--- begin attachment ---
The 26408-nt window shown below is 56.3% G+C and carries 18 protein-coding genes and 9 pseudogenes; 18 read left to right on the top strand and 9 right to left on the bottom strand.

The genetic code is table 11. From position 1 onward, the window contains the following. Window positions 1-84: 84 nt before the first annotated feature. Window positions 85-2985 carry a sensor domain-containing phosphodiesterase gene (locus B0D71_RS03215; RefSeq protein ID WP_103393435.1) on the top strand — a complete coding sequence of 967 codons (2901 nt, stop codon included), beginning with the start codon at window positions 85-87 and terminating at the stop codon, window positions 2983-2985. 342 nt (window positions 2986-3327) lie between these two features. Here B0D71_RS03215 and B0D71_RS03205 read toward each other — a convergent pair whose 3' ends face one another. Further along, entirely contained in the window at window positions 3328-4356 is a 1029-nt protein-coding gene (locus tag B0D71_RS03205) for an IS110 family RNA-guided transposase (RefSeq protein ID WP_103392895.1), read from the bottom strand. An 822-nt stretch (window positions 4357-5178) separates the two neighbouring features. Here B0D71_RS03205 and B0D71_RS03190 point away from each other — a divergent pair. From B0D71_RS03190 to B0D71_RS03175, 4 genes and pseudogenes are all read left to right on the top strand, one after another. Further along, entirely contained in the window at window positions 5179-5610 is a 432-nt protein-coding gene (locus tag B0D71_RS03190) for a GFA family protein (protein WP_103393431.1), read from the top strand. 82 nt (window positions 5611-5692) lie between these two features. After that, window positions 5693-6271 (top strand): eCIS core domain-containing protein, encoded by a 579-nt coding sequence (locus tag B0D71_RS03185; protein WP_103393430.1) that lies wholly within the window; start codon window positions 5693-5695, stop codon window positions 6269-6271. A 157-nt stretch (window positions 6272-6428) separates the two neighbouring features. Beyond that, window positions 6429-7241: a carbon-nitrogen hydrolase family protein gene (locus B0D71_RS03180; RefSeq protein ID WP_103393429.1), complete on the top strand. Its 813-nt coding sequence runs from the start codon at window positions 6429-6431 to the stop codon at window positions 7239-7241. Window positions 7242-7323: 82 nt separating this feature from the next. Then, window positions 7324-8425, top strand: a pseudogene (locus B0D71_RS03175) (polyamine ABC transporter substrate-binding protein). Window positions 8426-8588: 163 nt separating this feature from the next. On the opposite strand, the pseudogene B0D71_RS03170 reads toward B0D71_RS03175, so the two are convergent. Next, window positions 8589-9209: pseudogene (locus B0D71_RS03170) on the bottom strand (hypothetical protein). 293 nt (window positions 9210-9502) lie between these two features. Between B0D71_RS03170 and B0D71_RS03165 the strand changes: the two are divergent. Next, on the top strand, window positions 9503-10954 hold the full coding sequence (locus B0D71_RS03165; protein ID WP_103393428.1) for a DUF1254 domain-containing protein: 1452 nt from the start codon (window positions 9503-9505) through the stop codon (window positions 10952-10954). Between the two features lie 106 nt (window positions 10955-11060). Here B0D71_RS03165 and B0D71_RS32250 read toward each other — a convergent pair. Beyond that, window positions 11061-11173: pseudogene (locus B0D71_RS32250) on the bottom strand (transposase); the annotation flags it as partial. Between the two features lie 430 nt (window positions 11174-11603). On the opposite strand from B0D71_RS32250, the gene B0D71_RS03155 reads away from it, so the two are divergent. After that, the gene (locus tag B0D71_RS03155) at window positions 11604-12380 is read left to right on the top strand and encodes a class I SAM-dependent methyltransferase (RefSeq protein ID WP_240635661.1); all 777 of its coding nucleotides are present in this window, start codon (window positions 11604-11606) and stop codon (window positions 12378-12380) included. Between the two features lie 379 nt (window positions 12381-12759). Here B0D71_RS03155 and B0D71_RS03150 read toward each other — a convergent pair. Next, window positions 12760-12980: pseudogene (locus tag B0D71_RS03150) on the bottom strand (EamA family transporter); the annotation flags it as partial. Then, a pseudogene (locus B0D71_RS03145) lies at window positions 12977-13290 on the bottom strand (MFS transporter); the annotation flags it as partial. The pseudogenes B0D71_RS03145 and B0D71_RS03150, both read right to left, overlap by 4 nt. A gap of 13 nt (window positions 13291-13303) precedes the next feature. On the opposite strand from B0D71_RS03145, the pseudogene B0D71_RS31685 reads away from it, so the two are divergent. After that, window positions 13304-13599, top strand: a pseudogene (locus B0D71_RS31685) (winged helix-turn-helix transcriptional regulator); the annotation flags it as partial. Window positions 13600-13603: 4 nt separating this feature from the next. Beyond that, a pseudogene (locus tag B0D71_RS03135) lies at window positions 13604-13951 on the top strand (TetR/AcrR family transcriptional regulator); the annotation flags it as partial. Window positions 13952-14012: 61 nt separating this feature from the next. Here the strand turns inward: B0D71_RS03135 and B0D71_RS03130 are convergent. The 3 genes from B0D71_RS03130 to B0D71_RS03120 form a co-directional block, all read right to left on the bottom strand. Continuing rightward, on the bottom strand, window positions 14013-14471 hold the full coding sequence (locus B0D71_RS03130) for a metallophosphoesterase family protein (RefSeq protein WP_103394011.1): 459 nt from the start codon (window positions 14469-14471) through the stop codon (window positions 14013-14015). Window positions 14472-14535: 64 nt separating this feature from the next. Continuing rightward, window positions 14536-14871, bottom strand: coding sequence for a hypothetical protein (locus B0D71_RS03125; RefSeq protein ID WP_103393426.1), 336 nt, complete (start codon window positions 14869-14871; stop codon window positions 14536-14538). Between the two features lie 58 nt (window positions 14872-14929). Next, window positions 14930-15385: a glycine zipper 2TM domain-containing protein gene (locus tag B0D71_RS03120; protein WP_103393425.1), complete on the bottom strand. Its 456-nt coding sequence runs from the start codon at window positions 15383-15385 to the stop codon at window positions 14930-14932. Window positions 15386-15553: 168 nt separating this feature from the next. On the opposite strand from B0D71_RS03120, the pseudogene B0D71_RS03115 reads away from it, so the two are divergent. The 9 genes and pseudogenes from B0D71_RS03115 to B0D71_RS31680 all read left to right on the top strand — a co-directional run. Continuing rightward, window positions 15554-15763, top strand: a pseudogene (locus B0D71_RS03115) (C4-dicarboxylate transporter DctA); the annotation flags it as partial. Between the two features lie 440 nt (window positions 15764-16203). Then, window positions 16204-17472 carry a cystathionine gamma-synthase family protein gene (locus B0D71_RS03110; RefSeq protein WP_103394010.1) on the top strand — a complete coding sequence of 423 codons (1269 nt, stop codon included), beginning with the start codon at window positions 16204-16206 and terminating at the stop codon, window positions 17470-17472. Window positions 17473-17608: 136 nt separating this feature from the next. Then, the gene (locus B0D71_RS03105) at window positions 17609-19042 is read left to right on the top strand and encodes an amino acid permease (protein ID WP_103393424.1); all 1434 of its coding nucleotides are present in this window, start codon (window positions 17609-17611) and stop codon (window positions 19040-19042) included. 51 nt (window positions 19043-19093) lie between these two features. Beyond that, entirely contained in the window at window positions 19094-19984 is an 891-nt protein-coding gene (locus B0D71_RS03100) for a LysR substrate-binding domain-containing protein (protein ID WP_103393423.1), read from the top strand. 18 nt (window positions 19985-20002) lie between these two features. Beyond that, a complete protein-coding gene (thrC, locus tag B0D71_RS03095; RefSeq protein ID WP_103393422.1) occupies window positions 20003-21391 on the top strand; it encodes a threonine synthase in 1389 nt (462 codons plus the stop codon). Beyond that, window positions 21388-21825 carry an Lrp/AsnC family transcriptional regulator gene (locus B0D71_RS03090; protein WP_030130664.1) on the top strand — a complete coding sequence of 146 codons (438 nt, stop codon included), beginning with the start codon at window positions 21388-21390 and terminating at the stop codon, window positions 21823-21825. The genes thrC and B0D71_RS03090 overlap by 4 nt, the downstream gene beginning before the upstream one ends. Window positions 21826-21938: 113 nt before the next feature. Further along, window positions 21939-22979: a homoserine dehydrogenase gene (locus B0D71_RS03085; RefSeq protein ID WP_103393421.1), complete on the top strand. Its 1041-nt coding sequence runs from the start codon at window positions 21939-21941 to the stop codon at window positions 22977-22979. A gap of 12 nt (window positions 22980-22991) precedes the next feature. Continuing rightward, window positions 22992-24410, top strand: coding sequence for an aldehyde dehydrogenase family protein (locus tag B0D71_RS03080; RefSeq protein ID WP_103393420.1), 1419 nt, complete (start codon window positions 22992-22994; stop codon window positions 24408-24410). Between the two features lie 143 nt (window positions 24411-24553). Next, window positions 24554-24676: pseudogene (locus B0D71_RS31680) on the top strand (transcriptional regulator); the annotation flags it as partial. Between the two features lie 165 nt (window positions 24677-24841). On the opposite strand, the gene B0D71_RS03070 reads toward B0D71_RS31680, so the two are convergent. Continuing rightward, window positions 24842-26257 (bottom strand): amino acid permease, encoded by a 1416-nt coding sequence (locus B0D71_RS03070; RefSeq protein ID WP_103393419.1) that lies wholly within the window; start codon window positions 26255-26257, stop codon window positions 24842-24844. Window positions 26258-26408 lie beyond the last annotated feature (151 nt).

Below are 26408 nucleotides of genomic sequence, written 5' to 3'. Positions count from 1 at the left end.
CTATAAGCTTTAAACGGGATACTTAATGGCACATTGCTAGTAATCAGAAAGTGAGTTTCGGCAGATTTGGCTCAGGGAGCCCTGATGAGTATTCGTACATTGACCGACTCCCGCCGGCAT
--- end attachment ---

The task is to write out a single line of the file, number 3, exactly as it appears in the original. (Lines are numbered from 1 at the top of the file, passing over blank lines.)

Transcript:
Below are 26408 nucleotides of genomic sequence, written 5' to 3'. Positions count from 1 at the left end.